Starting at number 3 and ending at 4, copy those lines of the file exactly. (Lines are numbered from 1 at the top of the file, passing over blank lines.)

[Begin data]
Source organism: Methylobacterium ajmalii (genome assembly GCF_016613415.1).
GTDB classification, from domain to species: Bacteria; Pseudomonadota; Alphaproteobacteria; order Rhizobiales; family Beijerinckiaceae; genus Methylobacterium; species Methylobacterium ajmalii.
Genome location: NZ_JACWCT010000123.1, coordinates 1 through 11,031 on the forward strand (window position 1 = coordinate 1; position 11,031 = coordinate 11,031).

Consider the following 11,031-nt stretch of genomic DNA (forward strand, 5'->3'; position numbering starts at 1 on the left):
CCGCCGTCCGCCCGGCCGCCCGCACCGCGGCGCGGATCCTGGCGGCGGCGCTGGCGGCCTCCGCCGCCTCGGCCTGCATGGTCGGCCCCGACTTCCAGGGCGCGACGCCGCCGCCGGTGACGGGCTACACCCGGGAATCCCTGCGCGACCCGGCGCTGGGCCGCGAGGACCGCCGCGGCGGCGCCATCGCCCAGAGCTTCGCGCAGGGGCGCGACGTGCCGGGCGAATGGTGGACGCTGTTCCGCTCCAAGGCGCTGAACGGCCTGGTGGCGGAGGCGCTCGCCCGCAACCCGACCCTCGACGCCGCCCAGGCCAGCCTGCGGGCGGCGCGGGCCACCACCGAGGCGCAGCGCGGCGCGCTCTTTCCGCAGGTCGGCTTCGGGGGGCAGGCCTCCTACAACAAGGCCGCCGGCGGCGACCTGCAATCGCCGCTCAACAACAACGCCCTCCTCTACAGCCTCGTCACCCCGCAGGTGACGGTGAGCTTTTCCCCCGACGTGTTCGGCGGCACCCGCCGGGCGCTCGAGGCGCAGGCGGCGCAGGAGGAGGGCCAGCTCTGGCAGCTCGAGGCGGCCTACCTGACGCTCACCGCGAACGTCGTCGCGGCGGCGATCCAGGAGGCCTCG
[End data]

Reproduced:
Genome location: NZ_JACWCT010000123.1, coordinates 1 through 11,031 on the forward strand (window position 1 = coordinate 1; position 11,031 = coordinate 11,031).

Consider the following 11,031-nt stretch of genomic DNA (forward strand, 5'->3'; position numbering starts at 1 on the left):